The sesame seed has a long and storied history, with historians arguing over its origins and migration route across the globe. Some believe the plant originated in East Africa; others believe its roots are in Asia. Egyptians made flour from the seeds, and there is evidence that sesame seeds were used by the Chinese more than 5,000 years ago.
Fast forward to 2020, and world production of sesame seeds was seven million metric tons. They are used in baking, as condiments, and crushed for their nutty, flavorful oil. And sesame is grown locally in Battambang province, where Mr. Hou Sopheap has begun an enterprise to produce and sell the rich, golden oil – and teach farmers how to do the same.
“My desire to do something in agriculture started a long time ago,” said Mr. Hou. “ I didn’t want to be a farmer but to be involved somehow in processing the products.”
But, he did not act on his desire until he came across a posting by GIZ, the major German development agency, offering training in cold press techniques to qualified individuals.
“I didn’t really have experience, but I did have a small cold press machine, “ he said, “that I’d never even taken out of its box.”
Nonetheless, Mr. Hou applied and was accepted into the program. He was trained on machines that were different from and larger than the one he had ordered online from AliBaba.com, but the techniques were the same. When he finished the training, he knew he wanted to invest in the next steps: finding a high-quality product to produce consistently and cost-effectively with a ready consumer market.
He originally envisioned using coconuts for their popular oil but soon realized the ones available in local markets were primarily “young” coconuts, not good for oil production. The ones he could process into oil were more expensive than he thought prudent – and are most often imported, which he found unappealing.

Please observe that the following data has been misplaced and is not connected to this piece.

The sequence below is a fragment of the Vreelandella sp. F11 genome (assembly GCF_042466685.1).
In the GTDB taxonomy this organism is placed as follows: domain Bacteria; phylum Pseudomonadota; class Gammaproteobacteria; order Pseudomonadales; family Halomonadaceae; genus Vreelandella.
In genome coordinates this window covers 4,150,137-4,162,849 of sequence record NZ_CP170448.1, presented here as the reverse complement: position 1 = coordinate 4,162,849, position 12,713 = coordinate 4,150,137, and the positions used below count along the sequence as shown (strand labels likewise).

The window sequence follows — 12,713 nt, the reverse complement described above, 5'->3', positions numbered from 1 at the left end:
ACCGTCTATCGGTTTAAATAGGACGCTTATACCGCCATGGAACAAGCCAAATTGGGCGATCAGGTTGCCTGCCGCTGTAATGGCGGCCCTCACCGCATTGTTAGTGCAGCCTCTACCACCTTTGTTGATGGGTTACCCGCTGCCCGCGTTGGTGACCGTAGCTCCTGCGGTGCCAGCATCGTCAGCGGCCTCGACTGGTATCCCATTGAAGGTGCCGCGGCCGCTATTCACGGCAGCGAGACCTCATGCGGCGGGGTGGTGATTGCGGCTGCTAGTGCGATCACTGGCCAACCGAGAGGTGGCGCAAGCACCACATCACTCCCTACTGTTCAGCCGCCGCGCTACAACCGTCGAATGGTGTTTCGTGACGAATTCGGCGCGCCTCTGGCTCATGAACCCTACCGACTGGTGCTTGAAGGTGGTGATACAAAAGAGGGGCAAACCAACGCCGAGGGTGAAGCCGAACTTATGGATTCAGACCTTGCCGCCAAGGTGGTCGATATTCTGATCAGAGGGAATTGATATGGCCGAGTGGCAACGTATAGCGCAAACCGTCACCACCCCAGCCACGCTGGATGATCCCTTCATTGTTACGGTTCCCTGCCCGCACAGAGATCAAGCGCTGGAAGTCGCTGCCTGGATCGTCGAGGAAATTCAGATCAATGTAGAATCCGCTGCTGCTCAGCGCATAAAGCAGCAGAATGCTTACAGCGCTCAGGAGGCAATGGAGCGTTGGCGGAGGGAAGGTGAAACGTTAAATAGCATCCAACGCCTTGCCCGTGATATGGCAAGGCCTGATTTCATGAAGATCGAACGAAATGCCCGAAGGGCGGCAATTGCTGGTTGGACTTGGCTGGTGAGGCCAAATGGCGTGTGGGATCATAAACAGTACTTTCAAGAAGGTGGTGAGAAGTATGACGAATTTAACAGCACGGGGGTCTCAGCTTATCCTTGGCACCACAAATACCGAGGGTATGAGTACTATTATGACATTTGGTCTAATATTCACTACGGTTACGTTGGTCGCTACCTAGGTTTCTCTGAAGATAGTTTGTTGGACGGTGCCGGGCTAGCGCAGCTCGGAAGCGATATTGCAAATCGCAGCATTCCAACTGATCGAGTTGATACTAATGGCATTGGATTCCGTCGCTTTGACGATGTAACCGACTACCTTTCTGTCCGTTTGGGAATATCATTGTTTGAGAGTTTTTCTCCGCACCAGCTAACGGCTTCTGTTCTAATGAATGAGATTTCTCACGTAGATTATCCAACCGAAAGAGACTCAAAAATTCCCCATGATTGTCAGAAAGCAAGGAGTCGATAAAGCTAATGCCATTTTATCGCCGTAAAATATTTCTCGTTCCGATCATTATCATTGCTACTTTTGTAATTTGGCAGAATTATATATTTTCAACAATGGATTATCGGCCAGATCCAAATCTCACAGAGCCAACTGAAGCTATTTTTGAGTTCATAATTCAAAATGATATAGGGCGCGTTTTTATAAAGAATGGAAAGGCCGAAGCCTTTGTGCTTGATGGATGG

“I wanted to use local agricultural products to help the local farmers and local economy,” he said.
He ultimately settled on the storied sesame, easily found in Battambang, and KH Oil Press was formed.
Sesame seeds are made up of 45-50 percent oil, which is pressed out through a metal spiral in his small machine. The by-product remaining – after he completes pressing for oil – can be used in chicken feed or ground up and used as a condiment on rice.
It is a slow process. Currently, his team of five female employees can produce about eight liters per day. Because his production facility is in his home on a porch overlooking the Sangkae River, he cannot expand that capacity. Nor can he apply for the national or international certificates needed to sell his products in major markets or through international shopping sites.
That will all change when he builds his new production facility on the nearby land he has purchased. He will have the space for larger machines for greater output and will meet the specifications that enable him to apply for the necessary health standard certificates.
In addition to producing and marketing KH Oil, Mr. Hou plans to show sesame farmers how to make their own oil to sell, and help them establish their own vertical operations, so they are not solely reliant on purchasers of the seeds – a demand that can ebb and flow.
“I want to train them, not compete with them,” he said. “We want to help all of us do better, not just me.”
Glass bottles of golden sesame oil line the shelves on his porch and inside a shop at the front of his home. Regular customers stock up, some as many as four bottles at a time, exchanging their empty bottles for full ones. They use the oil for vegetable stir-fries, meat and chicken marinades, and even for skin care. They can purchase directly from Mr. Hou, in one of the local markets, or through his Facebook page.